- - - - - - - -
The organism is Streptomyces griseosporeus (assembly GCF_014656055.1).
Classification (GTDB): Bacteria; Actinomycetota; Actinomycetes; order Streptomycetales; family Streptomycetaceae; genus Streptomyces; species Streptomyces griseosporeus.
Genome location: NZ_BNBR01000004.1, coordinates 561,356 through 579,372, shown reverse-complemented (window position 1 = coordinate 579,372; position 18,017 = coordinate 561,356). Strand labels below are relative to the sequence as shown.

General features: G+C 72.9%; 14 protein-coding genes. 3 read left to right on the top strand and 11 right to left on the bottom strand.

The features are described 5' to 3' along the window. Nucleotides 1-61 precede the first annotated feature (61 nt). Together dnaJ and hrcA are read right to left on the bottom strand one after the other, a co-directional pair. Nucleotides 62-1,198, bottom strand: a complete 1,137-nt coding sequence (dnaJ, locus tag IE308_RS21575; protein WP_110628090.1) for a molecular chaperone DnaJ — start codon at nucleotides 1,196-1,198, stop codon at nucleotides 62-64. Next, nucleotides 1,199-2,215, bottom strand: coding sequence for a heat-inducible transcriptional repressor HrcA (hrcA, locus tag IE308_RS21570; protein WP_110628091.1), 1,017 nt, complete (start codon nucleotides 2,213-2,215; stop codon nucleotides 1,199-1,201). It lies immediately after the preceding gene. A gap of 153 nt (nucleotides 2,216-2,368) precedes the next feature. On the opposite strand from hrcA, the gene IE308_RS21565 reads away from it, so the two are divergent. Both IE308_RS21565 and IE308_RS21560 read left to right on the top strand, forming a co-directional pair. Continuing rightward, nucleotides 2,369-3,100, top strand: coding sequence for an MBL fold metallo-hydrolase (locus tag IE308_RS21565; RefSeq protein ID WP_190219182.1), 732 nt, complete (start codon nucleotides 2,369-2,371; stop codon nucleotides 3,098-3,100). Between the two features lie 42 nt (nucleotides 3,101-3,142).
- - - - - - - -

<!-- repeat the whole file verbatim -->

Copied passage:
The organism is Streptomyces griseosporeus (assembly GCF_014656055.1).
Classification (GTDB): Bacteria; Actinomycetota; Actinomycetes; order Streptomycetales; family Streptomycetaceae; genus Streptomyces; species Streptomyces griseosporeus.
Genome location: NZ_BNBR01000004.1, coordinates 561,356 through 579,372, shown reverse-complemented (window position 1 = coordinate 579,372; position 18,017 = coordinate 561,356). Strand labels below are relative to the sequence as shown.

General features: G+C 72.9%; 14 protein-coding genes. 3 read left to right on the top strand and 11 right to left on the bottom strand.

The features are described 5' to 3' along the window. Nucleotides 1-61 precede the first annotated feature (61 nt). Together dnaJ and hrcA are read right to left on the bottom strand one after the other, a co-directional pair. Nucleotides 62-1,198, bottom strand: a complete 1,137-nt coding sequence (dnaJ, locus tag IE308_RS21575; protein WP_110628090.1) for a molecular chaperone DnaJ — start codon at nucleotides 1,196-1,198, stop codon at nucleotides 62-64. Next, nucleotides 1,199-2,215, bottom strand: coding sequence for a heat-inducible transcriptional repressor HrcA (hrcA, locus tag IE308_RS21570; protein WP_110628091.1), 1,017 nt, complete (start codon nucleotides 2,213-2,215; stop codon nucleotides 1,199-1,201). It lies immediately after the preceding gene. A gap of 153 nt (nucleotides 2,216-2,368) precedes the next feature. On the opposite strand from hrcA, the gene IE308_RS21565 reads away from it, so the two are divergent. Both IE308_RS21565 and IE308_RS21560 read left to right on the top strand, forming a co-directional pair. Continuing rightward, nucleotides 2,369-3,100, top strand: coding sequence for an MBL fold metallo-hydrolase (locus tag IE308_RS21565; RefSeq protein ID WP_190219182.1), 732 nt, complete (start codon nucleotides 2,369-2,371; stop codon nucleotides 3,098-3,100). Between the two features lie 42 nt (nucleotides 3,101-3,142).